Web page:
Soundtracks Series Vol. 3: Greg Cahill's Top 10

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Soundtracks Series Vol. 3: Greg Cahill's Top 10

The best soundtracks strike a personal note. Sure, the soundtracks overall must reflect the mood of the movie, but to stay in my collection, a soundtrack must reflect a time and place, or personify a relationship. There are plenty of recordings that fit the bill: Amadeus (Mozart’s “Requiem” was a favorite after a particularly painful college breakup), and then there was the joie de vivre of ‘Round Midnight, the late-night newspaper production sessions listening to Get Shorty, the thrill of rediscovering Little Willie John on Lone Star, to name a few. Here are ten others that are woven into the fabric of my life.

1. Various Artists: Easy Rider. Dunhill.
The ultimate road movie produced ten tracks custom-made for soul searching along America’s highways. It contains a cover of The Band’s “The Weight,” but otherwise these all are originals, a rarity in those days. The deluxe edition offers 19 additional tracks.

2. Wendy Carlos: A Clockwork Orange. Warner Bros.
I first saw this film on acid at a drive-in theater, and it blew my mind. The soundtrack is a mix of orchestral works by Elgar, Rossini, and Beethoven—Ludwig Van being a favorite of the film’s malevolent main character—and original score and interpretations by synthesizer pioneer Wendy Carlos. I still use the title track—Carlos’ dark, electronic version of Purcell’s “Music for the Funeral of Queen Mary”—as a reference recording. I’ve never stopped listening to this soundtrack.

3. Various Artists: Diner. Elektra.
This collection of 50s doo-wop, pop, rockabilly, and blues personified Barry Levinson’s sweet tale of college friends coming of age in suburban Baltimore in 1959. Released in 1982, the soundtrack runs the gamut from Elvis to Jimmy Reed. It helped revive popular interest in Bobby Darin, whose catchy “Beyond the Sea” is the recording’s centerpiece. Martin Scorsese and many others have used classic rock in their movies, but few of those are as cohesive or charming as the out-of-print Diner soundtrack.

4. Giorgio Moroder: Metropolis. Heyday.
One of my first assignments as an arts reporter was to cover the Clubfoot Orchestra’s phantasmagorical performance of their original score to Fritz Lang’s silent-film classic Metropolis. This recording was captured live in “virtual audio” at the Castro Theater in San Francisco. The resulting 3-D sound is ideal for headphones. The legendary engineer Paul Stubblebine mastered the recording.

5. Vangelis: Blade Runner. Atlantic.
If I had a buck for every time someone asked for this soundtrack while I was working as a record-store clerk, I’d be rich. An orchestral version of the original score was released in 1982, but due to contractual problems Vangelis’ dark electronic music didn’t see the light of day til 1994. Alternately spacey and ominous, it remains a classic of the electronic music era.


6. Ry Cooder: Paris, Texas. Warner Bros.
This soundtrack to Wim Wenders’ tale of a broken-hearted drifter played by Harry Dean Stanton (in his first starring role) features Ry Cooder’s edgy, closely-miked resonator. It includes a haunting version of Blind Willie Johnson’s “Dark Is the Night, Cold Is the Ground,” as well as Stanton’s Spanish-language performance of the beautiful ballad “Canción Mixteca” and his sorrowful monologue “I Knew These People.” I interviewed Stanton after this film debuted and couldn’t help but feel like I had been dropped into one of his monologues.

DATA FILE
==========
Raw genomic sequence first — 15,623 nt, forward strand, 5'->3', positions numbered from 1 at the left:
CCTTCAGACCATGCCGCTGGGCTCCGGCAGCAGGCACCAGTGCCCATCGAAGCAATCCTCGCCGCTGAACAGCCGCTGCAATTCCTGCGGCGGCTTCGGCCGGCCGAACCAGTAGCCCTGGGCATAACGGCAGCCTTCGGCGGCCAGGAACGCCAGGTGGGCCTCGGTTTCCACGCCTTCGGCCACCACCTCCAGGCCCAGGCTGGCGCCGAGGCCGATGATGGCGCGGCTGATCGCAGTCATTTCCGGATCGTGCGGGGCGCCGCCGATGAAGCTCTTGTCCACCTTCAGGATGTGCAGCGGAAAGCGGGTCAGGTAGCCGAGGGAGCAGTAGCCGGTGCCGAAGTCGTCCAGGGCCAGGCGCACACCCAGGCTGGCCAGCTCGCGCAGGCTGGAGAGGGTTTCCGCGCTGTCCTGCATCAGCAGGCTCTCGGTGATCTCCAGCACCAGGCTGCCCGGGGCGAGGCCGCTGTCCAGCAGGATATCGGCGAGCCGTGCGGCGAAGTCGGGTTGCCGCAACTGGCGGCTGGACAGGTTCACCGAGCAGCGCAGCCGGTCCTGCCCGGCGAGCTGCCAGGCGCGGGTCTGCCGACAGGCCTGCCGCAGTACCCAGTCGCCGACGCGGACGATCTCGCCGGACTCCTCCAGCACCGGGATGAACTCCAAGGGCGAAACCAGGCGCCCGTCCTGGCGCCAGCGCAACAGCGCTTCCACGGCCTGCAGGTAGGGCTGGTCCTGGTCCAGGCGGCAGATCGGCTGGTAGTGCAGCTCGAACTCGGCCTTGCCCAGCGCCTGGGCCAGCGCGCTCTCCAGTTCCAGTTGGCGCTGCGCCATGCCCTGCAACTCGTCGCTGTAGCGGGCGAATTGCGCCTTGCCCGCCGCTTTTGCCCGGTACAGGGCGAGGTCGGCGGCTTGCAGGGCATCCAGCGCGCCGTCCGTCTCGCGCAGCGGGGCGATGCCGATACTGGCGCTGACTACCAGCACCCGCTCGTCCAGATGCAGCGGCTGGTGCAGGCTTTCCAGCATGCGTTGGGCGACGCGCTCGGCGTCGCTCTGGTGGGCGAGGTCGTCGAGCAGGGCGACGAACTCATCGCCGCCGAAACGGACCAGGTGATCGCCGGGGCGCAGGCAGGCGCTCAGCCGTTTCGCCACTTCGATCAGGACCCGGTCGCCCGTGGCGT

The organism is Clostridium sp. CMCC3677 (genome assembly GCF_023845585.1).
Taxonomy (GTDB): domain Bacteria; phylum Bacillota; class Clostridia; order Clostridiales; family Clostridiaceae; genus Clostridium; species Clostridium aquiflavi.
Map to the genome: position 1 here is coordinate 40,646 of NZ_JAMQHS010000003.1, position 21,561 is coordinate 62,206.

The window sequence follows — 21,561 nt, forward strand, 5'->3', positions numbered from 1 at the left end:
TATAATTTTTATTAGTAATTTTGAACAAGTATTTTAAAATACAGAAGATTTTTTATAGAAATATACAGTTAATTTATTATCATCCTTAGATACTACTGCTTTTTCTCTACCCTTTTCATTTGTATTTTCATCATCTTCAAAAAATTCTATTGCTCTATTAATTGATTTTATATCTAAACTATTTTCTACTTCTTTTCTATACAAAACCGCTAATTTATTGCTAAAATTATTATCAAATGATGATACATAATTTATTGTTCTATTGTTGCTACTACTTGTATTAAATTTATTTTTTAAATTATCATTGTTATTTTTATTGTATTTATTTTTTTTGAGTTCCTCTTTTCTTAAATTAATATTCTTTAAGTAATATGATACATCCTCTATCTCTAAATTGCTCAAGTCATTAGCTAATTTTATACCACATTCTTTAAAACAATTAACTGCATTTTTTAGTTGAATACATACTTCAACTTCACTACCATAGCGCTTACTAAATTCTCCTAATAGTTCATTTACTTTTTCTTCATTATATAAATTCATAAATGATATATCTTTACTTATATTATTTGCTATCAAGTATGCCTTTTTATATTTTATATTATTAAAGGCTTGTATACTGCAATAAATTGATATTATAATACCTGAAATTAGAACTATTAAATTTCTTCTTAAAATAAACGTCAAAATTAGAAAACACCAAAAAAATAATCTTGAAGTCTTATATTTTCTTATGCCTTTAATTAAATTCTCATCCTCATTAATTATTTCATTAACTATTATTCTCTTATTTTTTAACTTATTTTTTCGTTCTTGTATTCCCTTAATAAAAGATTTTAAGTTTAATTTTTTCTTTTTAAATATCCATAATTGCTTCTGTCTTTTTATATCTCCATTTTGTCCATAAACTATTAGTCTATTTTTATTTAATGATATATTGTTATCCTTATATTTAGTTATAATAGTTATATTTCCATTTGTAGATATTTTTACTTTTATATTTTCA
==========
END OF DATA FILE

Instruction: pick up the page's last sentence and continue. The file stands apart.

7. Various Artists: The Hot Spot. Verve.
Jack Nitzsche co-produced the dream team of a band heard on this recording: John Lee Hooker, Miles Davis, Taj Mahal, Roy Rogers, Tim Drummond, Earl Palmer, and Bradford Ellis. I used to catch Hooker at a 100-seat West Coast roadhouse around this time and had several opportunities to hang out with him backstage. The often wordless music heard here, punctuated by growls and bluesy howls, falls very much into the film-music category—there are few songs, but plenty of soulful atmospherics and song sketches. And what’s not to like about jazz trumpet great Davis mixing it up with the original boogieman?

8. Branford Marsalis: Mo’ Better Blues. Sony.
Director Spike Lee omitted this 1990 film portrait of a rising jazz trumpeter from the recent City Winery tribute to his work, but it’s a keeper for sure. The Branford Marsalis Quartet, with trumpeter Terence Blanchard, performs the music. The album includes the classic jazz-rap track “Jazz Thing.”

9. Various Artists: High Fidelity. Hollywood.
One of the era’s most eclectic soundtracks hits hard with sides by the 13th Floor Elevators (helping to reignite interest in psychedelic pioneer Roky Erickson), early Kinks, Love, the Velvet Underground, the Beta Band, and Smog, to name a few. Strange but true, Roky once gave me his haunted color-console TV (it played several channels simultaneously).

10. Various Artists: Take Me to the River. Stax.
 I fell in love with Memphis during a 2014 road trip with my wife marking our 25th wedding anniversary. What better way to celebrate than to visit Graceland, Sun Studio, the Lorraine Motel, A. Schwab’s, and Beale Street? Returning to the San Francisco Bay Area, I discovered that Talking Heads’ keyboardist Jerry Harrison, a Bay Area transplant, had produced a documentary pairing old-school Memphis blues, soul, and R&B musicians with gifted Memphis rappers.

UP NEXT: Read Soundtracks Series, Vol. 4: Jim Hannon's Top 10.